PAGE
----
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German Official Says Screening of ‘holocaust’ Film Was Responsible for Rise in Neo-nazi Activity

Interior Minister Gerald Tondler of Bavaria raised a heated controversy when he stated in Munich this week that the screening of the American television film “Holocaust” in West Germany last year was largely responsible for a dramatic rise in neo-Nazi activity. Tondler presented that view in his annual report to the constitutional body charged with controlling political extremism.

He attributed neo-Nazism to anti-Semitism, denial of Nazi war crimes and glorification of the Hitler era. The number of anti-Semitic incidents reported in Bovario in 1979 was 279 compared to 127 in the previous year. One-third of the incidents occurred in Munich and Nuremberg, the Minister said However, he observed that despite the increase of violence and incitement, the influence of the extremist groups on the public remains small.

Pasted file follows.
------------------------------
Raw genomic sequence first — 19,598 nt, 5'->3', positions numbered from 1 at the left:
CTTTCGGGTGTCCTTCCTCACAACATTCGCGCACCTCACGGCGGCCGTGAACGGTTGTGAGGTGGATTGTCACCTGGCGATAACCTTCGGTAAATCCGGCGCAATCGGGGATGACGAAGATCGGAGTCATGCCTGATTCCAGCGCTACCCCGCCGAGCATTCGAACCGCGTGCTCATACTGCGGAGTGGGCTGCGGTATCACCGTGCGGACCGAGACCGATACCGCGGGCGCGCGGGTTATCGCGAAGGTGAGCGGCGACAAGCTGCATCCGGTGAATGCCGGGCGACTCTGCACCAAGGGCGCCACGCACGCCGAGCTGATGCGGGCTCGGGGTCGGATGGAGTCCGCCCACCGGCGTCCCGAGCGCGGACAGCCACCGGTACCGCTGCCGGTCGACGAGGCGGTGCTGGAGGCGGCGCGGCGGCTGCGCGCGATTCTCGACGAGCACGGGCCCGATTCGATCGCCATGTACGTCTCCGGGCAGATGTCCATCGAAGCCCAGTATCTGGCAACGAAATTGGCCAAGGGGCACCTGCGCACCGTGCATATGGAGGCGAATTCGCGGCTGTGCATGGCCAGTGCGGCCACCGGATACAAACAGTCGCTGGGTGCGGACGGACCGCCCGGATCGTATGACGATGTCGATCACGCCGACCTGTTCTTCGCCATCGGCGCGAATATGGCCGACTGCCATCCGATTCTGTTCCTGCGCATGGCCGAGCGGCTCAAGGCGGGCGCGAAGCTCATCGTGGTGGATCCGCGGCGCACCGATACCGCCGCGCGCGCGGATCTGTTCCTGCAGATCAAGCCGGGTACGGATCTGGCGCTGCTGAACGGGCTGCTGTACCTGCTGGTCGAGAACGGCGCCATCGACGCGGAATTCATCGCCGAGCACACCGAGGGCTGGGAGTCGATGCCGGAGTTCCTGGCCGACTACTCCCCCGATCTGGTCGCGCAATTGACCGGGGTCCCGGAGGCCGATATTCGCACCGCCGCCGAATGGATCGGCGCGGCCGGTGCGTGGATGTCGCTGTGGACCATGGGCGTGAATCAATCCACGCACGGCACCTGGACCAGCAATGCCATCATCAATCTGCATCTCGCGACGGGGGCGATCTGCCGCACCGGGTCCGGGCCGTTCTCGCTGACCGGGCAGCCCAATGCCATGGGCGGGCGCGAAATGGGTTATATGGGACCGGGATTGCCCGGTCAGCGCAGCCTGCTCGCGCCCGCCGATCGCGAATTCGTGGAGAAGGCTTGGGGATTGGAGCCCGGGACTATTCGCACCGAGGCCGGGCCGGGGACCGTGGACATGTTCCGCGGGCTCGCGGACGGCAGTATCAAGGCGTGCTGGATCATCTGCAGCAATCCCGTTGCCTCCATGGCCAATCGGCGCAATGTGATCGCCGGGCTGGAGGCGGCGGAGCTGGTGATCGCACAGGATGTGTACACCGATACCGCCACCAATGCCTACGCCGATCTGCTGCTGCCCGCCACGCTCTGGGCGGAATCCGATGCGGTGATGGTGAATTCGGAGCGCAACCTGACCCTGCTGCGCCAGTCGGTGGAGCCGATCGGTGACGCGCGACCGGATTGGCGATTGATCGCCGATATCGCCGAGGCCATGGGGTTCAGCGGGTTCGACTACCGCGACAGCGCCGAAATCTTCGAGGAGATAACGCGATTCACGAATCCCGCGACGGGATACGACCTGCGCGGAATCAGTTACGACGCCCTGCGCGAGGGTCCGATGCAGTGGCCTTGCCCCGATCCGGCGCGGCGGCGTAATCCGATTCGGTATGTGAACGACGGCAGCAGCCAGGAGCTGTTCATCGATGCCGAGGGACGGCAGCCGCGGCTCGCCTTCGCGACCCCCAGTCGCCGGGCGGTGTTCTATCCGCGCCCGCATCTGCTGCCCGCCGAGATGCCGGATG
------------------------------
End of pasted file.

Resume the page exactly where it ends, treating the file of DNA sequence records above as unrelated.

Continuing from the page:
Joachim Schmolcke, a member of the Social Democratic Party opposition in the Bavarian State Parliament, said Tandler’s claim that the Holocaust film caused an increase in neo-Nazi activities was a “monstrosity.” Whoever tries to explain the phenomenon in such a manner is in fact trying to veil the real reasons, he charged.

“Holocaust” was screened on national television in January 1979 and according to polls had a dramatic influence on the estimated 25 million viewers. But while the film ended West Germans’ silence and indifference toward the Nazi persecution of Jews, later polls showed that the effects quickly were off.

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